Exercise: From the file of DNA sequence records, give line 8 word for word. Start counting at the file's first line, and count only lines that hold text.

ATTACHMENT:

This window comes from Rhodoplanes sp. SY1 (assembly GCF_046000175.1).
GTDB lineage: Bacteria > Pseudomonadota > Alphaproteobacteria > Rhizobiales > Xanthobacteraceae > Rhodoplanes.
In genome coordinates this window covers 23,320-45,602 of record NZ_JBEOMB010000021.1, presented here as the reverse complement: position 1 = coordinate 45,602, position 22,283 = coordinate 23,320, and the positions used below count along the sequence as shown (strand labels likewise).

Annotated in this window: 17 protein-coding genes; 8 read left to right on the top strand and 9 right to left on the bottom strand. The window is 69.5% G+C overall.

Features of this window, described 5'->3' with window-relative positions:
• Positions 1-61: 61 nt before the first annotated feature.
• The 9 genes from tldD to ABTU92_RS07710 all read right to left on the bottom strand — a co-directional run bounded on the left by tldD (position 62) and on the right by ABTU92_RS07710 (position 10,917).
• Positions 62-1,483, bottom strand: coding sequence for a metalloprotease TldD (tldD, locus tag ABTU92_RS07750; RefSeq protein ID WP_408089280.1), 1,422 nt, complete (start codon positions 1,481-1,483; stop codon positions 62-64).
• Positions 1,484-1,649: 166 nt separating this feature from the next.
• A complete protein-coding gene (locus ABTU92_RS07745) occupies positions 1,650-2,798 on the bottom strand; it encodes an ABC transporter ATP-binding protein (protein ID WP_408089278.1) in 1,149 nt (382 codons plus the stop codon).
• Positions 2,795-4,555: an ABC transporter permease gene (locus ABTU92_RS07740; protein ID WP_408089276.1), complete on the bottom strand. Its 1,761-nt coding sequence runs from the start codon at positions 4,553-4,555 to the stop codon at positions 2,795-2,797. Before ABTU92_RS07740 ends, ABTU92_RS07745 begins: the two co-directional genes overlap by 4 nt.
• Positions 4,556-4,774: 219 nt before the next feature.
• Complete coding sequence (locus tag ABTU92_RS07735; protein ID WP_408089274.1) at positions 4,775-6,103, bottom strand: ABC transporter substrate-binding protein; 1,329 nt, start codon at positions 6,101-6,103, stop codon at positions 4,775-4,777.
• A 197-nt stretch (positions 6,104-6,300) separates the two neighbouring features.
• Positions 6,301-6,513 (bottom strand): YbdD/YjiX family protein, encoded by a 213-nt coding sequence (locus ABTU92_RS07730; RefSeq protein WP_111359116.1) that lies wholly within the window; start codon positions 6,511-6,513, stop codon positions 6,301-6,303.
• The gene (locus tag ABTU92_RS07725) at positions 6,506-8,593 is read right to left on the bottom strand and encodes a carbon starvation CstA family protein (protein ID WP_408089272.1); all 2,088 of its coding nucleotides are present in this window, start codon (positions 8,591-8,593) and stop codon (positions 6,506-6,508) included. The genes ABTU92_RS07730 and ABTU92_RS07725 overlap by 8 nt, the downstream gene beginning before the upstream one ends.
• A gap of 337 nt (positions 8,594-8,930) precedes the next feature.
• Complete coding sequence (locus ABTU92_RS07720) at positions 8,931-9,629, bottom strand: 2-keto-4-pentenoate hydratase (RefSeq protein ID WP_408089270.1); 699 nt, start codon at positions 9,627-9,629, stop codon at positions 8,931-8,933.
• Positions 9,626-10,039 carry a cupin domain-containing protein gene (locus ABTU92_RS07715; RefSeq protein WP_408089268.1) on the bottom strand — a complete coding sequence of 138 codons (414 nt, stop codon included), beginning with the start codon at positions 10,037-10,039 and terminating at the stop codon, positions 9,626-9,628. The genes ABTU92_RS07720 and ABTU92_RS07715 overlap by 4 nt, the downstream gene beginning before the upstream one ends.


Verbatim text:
• Positions 62-1,483, bottom strand: coding sequence for a metalloprotease TldD (tldD, locus tag ABTU92_RS07750; RefSeq protein ID WP_408089280.1), 1,422 nt, complete (start codon positions 1,481-1,483; stop codon positions 62-64).